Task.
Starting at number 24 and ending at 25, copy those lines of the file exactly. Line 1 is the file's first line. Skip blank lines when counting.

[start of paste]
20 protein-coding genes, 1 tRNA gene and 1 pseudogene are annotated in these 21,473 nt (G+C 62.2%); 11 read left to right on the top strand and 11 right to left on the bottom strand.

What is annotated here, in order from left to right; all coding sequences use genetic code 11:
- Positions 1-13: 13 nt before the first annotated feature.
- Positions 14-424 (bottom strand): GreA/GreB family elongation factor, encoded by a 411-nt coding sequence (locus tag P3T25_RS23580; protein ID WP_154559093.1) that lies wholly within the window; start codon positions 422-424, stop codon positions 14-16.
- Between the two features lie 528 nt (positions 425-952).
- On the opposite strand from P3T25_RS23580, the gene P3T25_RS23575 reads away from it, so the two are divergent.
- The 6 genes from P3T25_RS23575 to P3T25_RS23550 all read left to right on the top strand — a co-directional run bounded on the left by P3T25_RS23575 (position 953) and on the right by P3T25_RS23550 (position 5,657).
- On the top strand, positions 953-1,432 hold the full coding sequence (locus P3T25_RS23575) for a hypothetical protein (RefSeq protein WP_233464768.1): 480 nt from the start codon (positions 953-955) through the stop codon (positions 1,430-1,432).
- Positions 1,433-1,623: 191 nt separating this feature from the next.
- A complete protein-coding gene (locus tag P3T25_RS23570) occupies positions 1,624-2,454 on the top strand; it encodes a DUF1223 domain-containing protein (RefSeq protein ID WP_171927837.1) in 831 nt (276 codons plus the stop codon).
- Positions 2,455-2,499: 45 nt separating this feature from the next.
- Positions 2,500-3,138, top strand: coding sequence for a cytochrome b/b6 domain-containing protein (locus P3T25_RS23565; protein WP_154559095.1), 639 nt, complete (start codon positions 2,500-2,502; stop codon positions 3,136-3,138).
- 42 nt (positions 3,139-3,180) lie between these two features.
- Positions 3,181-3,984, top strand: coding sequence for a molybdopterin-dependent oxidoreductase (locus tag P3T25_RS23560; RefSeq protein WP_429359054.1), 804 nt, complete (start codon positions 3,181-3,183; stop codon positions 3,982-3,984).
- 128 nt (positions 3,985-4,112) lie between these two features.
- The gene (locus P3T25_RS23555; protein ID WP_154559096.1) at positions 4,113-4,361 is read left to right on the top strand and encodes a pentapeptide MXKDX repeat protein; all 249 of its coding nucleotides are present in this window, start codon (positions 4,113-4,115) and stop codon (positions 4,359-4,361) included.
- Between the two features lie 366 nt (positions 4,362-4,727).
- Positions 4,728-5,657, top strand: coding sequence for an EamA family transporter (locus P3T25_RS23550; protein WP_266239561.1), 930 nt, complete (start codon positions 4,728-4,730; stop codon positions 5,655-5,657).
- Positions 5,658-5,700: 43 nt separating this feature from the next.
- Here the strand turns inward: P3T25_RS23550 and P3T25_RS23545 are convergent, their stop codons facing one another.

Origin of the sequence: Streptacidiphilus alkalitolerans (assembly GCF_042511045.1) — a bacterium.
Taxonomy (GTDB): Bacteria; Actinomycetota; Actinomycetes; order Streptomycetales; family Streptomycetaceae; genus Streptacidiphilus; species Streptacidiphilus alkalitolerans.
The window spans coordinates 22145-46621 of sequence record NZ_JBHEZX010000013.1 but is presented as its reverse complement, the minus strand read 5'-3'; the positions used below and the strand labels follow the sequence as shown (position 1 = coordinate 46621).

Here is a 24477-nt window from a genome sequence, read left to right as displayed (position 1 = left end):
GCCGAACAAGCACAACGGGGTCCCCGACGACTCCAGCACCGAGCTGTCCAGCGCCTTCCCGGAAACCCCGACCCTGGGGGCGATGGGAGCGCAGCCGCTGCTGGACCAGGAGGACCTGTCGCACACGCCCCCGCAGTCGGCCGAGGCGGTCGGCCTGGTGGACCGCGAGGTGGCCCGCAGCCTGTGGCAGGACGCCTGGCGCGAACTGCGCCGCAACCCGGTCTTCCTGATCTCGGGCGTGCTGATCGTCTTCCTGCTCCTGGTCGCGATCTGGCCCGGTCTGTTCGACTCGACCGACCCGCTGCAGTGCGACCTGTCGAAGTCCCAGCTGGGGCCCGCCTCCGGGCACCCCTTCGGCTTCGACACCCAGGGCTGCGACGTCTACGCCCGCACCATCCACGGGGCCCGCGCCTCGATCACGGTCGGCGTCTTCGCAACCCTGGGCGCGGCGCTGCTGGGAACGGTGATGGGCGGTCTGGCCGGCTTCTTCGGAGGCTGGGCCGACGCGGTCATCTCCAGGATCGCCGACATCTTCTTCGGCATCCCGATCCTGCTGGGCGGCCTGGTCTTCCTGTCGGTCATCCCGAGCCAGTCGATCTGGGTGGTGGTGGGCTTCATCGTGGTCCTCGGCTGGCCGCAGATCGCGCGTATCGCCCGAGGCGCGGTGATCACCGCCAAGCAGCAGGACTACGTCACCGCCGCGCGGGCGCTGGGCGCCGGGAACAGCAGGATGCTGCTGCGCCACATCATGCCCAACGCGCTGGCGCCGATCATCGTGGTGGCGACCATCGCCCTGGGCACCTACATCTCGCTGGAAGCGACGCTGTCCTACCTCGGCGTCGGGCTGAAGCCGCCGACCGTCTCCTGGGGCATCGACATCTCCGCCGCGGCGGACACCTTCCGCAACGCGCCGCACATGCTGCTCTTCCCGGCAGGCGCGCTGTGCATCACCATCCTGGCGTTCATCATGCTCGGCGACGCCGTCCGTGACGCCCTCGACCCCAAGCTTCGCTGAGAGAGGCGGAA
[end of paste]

Here is a 24477-nt window from a genome sequence, read left to right as displayed (position 1 = left end):
GCCGAACAAGCACAACGGGGTCCCCGACGACTCCAGCACCGAGCTGTCCAGCGCCTTCCCGGAAACCCCGACCCTGGGGGCGATGGGAGCGCAGCCGCTGCTGGACCAGGAGGACCTGTCGCACACGCCCCCGCAGTCGGCCGAGGCGGTCGGCCTGGTGGACCGCGAGGTGGCCCGCAGCCTGTGGCAGGACGCCTGGCGCGAACTGCGCCGCAACCCGGTCTTCCTGATCTCGGGCGTGCTGATCGTCTTCCTGCTCCTGGTCGCGATCTGGCCCGGTCTGTTCGACTCGACCGACCCGCTGCAGTGCGACCTGTCGAAGTCCCAGCTGGGGCCCGCCTCCGGGCACCCCTTCGGCTTCGACACCCAGGGCTGCGACGTCTACGCCCGCACCATCCACGGGGCCCGCGCCTCGATCACGGTCGGCGTCTTCGCAACCCTGGGCGCGGCGCTGCTGGGAACGGTGATGGGCGGTCTGGCCGGCTTCTTCGGAGGCTGGGCCGACGCGGTCATCTCCAGGATCGCCGACATCTTCTTCGGCATCCCGATCCTGCTGGGCGGCCTGGTCTTCCTGTCGGTCATCCCGAGCCAGTCGATCTGGGTGGTGGTGGGCTTCATCGTGGTCCTCGGCTGGCCGCAGATCGCGCGTATCGCCCGAGGCGCGGTGATCACCGCCAAGCAGCAGGACTACGTCACCGCCGCGCGGGCGCTGGGCGCCGGGAACAGCAGGATGCTGCTGCGCCACATCATGCCCAACGCGCTGGCGCCGATCATCGTGGTGGCGACCATCGCCCTGGGCACCTACATCTCGCTGGAAGCGACGCTGTCCTACCTCGGCGTCGGGCTGAAGCCGCCGACCGTCTCCTGGGGCATCGACATCTCCGCCGCGGCGGACACCTTCCGCAACGCGCCGCACATGCTGCTCTTCCCGGCAGGCGCGCTGTGCATCACCATCCTGGCGTTCATCATGCTCGGCGACGCCGTCCGTGACGCCCTCGACCCCAAGCTTCGCTGAGAGAGGCGGAA